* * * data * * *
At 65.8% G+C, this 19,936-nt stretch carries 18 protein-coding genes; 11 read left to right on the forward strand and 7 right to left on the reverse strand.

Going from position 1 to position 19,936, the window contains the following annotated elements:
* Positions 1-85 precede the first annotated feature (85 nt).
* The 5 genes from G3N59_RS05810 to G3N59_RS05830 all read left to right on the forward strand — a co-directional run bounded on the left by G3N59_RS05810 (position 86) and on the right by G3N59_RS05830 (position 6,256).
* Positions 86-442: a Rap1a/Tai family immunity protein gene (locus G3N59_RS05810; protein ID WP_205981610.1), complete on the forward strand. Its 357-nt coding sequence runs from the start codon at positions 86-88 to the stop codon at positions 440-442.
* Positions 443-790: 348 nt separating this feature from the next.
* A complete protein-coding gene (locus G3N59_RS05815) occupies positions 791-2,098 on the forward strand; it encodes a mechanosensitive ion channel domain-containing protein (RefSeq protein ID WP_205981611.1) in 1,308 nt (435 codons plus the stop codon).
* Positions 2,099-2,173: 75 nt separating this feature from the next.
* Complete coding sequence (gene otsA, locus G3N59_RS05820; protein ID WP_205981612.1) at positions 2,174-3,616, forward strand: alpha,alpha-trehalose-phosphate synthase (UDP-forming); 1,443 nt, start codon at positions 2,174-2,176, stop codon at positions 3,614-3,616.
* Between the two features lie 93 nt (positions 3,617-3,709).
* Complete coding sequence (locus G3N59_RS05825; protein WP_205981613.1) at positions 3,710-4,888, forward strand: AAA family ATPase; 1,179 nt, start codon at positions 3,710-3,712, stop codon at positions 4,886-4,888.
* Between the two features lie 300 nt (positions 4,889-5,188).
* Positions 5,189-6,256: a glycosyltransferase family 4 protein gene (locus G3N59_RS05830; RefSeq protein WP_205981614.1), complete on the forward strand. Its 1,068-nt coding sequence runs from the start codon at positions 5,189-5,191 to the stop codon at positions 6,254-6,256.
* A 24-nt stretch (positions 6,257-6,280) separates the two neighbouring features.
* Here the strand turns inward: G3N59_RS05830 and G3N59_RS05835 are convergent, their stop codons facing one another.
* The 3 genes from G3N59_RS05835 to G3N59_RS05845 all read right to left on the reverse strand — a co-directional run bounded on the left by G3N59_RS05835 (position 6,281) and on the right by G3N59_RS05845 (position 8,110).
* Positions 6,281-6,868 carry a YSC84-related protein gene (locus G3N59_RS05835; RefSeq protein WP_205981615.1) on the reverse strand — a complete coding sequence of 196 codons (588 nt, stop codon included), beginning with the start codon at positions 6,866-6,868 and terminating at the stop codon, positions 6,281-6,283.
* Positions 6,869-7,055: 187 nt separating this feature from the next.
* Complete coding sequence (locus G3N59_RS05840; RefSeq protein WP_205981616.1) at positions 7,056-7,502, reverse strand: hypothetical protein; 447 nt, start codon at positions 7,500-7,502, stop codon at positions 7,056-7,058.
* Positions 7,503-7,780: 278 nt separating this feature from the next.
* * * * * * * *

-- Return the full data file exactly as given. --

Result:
At 65.8% G+C, this 19,936-nt stretch carries 18 protein-coding genes; 11 read left to right on the forward strand and 7 right to left on the reverse strand.

Going from position 1 to position 19,936, the window contains the following annotated elements:
* Positions 1-85 precede the first annotated feature (85 nt).
* The 5 genes from G3N59_RS05810 to G3N59_RS05830 all read left to right on the forward strand — a co-directional run bounded on the left by G3N59_RS05810 (position 86) and on the right by G3N59_RS05830 (position 6,256).
* Positions 86-442: a Rap1a/Tai family immunity protein gene (locus G3N59_RS05810; protein ID WP_205981610.1), complete on the forward strand. Its 357-nt coding sequence runs from the start codon at positions 86-88 to the stop codon at positions 440-442.
* Positions 443-790: 348 nt separating this feature from the next.
* A complete protein-coding gene (locus G3N59_RS05815) occupies positions 791-2,098 on the forward strand; it encodes a mechanosensitive ion channel domain-containing protein (RefSeq protein ID WP_205981611.1) in 1,308 nt (435 codons plus the stop codon).
* Positions 2,099-2,173: 75 nt separating this feature from the next.
* Complete coding sequence (gene otsA, locus G3N59_RS05820; protein ID WP_205981612.1) at positions 2,174-3,616, forward strand: alpha,alpha-trehalose-phosphate synthase (UDP-forming); 1,443 nt, start codon at positions 2,174-2,176, stop codon at positions 3,614-3,616.
* Between the two features lie 93 nt (positions 3,617-3,709).
* Complete coding sequence (locus G3N59_RS05825; protein WP_205981613.1) at positions 3,710-4,888, forward strand: AAA family ATPase; 1,179 nt, start codon at positions 3,710-3,712, stop codon at positions 4,886-4,888.
* Between the two features lie 300 nt (positions 4,889-5,188).
* Positions 5,189-6,256: a glycosyltransferase family 4 protein gene (locus G3N59_RS05830; RefSeq protein WP_205981614.1), complete on the forward strand. Its 1,068-nt coding sequence runs from the start codon at positions 5,189-5,191 to the stop codon at positions 6,254-6,256.
* A 24-nt stretch (positions 6,257-6,280) separates the two neighbouring features.
* Here the strand turns inward: G3N59_RS05830 and G3N59_RS05835 are convergent, their stop codons facing one another.
* The 3 genes from G3N59_RS05835 to G3N59_RS05845 all read right to left on the reverse strand — a co-directional run bounded on the left by G3N59_RS05835 (position 6,281) and on the right by G3N59_RS05845 (position 8,110).
* Positions 6,281-6,868 carry a YSC84-related protein gene (locus G3N59_RS05835; RefSeq protein WP_205981615.1) on the reverse strand — a complete coding sequence of 196 codons (588 nt, stop codon included), beginning with the start codon at positions 6,866-6,868 and terminating at the stop codon, positions 6,281-6,283.
* Positions 6,869-7,055: 187 nt separating this feature from the next.
* Complete coding sequence (locus G3N59_RS05840; RefSeq protein WP_205981616.1) at positions 7,056-7,502, reverse strand: hypothetical protein; 447 nt, start codon at positions 7,500-7,502, stop codon at positions 7,056-7,058.
* Positions 7,503-7,780: 278 nt separating this feature from the next.